Research scope

Carbon dioxide emissions from cement production in concrete manufacturing

Construction sector is actively responsible for the largest production of carbon dioxide emissions out of all other industrial sectors, its share being 40 percent of the total amount. Among most common building materials concrete accounts for 1200 kg of total emissions being produced per average day of contruction.

Concrete is one of the most widely used materials for construction and there are legitimate reasons that contribute to its popularity, some of being:

  • strength in compression
  • durability (gains structural strength over time)
  • customization
  • fire and corrosion resistance
  • ease of maintenance
  • lower operational costs, etc.

However, no matter how many advantages concrete has to offer in construction, there are obvious downsides to its use that are derived from its manufacturing process.

Concrete’s key ingredient, ordinary portland cement (OPC), accounts for between 6% and 10% of all global carbon dioxide emissions, contributing substantially to climate change. Most of those emissions are produced during clinker manufacturing stage

Cement manufacture contributes greenhouse gases both directly through the production of carbon dioxide when calcium calbonate is thermally decomposed, producing lime and carbon dioxide (65%) and also through the use of energy, particularly from the combustion of fossil fuels (35%)

The CO2 emission from the concrete production is directly proportional to the cement content used in the concrete mix; 900 kg of CO2 are emitted for the fabrication of every ton of cement, accounting for 88% of the emissions associated with the average concrete mix.

The principal strategy for reducing the amount of embodied emissions explored in this project is an effective reduction of cement content applied in concrete manufacturing by the introduction of carbon negative materials to concrete composition to create novel composites.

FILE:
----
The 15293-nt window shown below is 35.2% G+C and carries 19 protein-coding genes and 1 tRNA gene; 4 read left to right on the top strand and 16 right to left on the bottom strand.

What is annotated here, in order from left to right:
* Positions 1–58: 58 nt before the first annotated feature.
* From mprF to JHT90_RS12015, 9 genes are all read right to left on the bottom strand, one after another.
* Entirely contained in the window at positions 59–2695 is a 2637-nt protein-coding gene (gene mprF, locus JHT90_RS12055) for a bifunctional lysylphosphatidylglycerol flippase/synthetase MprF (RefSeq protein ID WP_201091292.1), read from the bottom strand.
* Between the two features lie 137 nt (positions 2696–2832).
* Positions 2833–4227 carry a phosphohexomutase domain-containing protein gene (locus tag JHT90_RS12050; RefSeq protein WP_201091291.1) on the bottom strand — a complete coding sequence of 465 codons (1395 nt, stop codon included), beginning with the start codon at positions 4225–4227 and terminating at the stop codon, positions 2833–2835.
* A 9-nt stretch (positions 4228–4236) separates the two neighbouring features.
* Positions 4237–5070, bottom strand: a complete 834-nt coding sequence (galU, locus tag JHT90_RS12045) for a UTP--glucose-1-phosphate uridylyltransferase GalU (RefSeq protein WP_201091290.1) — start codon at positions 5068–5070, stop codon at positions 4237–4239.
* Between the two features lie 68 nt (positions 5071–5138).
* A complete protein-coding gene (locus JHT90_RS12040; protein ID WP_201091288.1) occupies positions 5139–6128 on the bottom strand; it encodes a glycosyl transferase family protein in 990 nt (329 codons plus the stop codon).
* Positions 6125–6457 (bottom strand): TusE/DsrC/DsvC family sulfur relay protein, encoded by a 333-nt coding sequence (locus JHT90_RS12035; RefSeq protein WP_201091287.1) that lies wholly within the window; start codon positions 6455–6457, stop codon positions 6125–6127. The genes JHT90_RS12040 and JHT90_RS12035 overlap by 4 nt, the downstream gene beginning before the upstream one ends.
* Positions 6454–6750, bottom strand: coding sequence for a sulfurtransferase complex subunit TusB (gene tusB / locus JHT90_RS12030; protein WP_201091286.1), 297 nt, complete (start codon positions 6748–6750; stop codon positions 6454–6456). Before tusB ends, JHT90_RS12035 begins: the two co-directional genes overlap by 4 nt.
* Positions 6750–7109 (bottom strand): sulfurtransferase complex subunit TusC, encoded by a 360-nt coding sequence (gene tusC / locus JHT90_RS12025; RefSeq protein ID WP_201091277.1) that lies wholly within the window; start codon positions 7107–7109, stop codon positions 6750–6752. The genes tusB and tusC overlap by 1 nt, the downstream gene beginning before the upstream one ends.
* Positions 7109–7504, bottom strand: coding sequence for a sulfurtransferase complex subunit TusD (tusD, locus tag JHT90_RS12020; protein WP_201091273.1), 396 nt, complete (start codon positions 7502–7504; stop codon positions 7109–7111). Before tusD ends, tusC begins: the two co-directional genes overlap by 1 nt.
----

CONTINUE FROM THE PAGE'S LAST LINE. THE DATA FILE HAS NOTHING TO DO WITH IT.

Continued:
Biochar introduction

When biomass is undergoing through a pyrolysis process (heating feedstock in an oxygen deprived environment) three subsequent by-products of different physical state are generated: syngas, or synthesis gas, liquid matter – bio oil and solid resedue, which is known as “biochar”.

Currently biochar’s most popular application is acting as a soil amendment for both carbon sequestration and soil health benefits. However, during the last decade, reseachers have been investigating the potential of using biochar for non-soil applications, such as: insulation, air and water decontamination, humidity regulation, protection against electromagnetic radiation, and, of course, construction.

Research question

State of the art

Project Framework

Project Outline

First step of the prototyping was dedicated to understanding the principal behavior and properties of the composite

General workflow

Experiment #2 consisted of biochar, cement and sand. The content of the sand was kept at 10%. Cement content was being gradually reduced again by 10% at a time

In order to investigate the binding behavior of the different mixtures a graded layered sample was produced (based on experiment #2)

For experiment #3 hemp and sisal fibers in the lengths of 5, 10 and 20 mm were added to the composite in order to enhance the sample’s structural performance under tension forces

With the understanding of fiber properties, a horizontally oriented element based on the working principle of a beam under point load was produced.

Design Proposal

Current design proposal is to present a whole building element manufacturing process that is based on data acquired from conducted experiments and algorithmic systems. Furthermore, structural analysis and thermal performance analysis will be applied in order to optimize building elements.

Experiment documentation / Timelapse


Multi-material allocation fabrication strategies of biochar-cement composites towards functionally-graded structural elements is a project of IAAC, Institute for Advanced Architecture of Catalonia developed in the Master in Advanced Architecture 2020/21 by Students: Elizaveta Veretilnaya, Liang Mayuqi, Stefanie Eleonore Thaller & Lekha Gajbhiye and Faculty: Areti Markopoulou, David Andres Leon & Raimund Krenmuller. Faculty Assistant: Nikol Kirova